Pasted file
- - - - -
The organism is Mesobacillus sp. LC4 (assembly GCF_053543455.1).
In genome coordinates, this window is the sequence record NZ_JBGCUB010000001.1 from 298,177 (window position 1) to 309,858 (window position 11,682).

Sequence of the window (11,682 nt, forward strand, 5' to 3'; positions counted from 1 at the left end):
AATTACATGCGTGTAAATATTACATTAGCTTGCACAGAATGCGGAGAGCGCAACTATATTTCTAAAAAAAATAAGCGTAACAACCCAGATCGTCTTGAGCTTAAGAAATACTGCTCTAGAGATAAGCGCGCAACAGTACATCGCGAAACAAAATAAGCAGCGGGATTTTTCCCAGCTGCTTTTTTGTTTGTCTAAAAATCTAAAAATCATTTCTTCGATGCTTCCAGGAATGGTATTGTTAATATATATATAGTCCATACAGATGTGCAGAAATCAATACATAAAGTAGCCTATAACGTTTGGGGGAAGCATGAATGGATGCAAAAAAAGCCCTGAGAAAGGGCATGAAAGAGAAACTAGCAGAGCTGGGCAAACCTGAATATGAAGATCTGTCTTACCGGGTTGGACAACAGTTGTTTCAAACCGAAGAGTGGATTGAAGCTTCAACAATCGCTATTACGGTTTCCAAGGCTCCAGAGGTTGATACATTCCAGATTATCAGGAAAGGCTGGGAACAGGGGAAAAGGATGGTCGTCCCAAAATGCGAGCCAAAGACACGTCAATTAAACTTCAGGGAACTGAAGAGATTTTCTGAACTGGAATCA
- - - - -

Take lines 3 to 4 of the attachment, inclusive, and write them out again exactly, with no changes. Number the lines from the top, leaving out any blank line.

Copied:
Sequence of the window (11,682 nt, forward strand, 5' to 3'; positions counted from 1 at the left end):
AATTACATGCGTGTAAATATTACATTAGCTTGCACAGAATGCGGAGAGCGCAACTATATTTCTAAAAAAAATAAGCGTAACAACCCAGATCGTCTTGAGCTTAAGAAATACTGCTCTAGAGATAAGCGCGCAACAGTACATCGCGAAACAAAATAAGCAGCGGGATTTTTCCCAGCTGCTTTTTTGTTTGTCTAAAAATCTAAAAATCATTTCTTCGATGCTTCCAGGAATGGTATTGTTAATATATATATAGTCCATACAGATGTGCAGAAATCAATACATAAAGTAGCCTATAACGTTTGGGGGAAGCATGAATGGATGCAAAAAAAGCCCTGAGAAAGGGCATGAAAGAGAAACTAGCAGAGCTGGGCAAACCTGAATATGAAGATCTGTCTTACCGGGTTGGACAACAGTTGTTTCAAACCGAAGAGTGGATTGAAGCTTCAACAATCGCTATTACGGTTTCCAAGGCTCCAGAGGTTGATACATTCCAGATTATCAGGAAAGGCTGGGAACAGGGGAAAAGGATGGTCGTCCCAAAATGCGAGCCAAAGACACGTCAATTAAACTTCAGGGAACTGAAGAGATTTTCTGAACTGGAATCA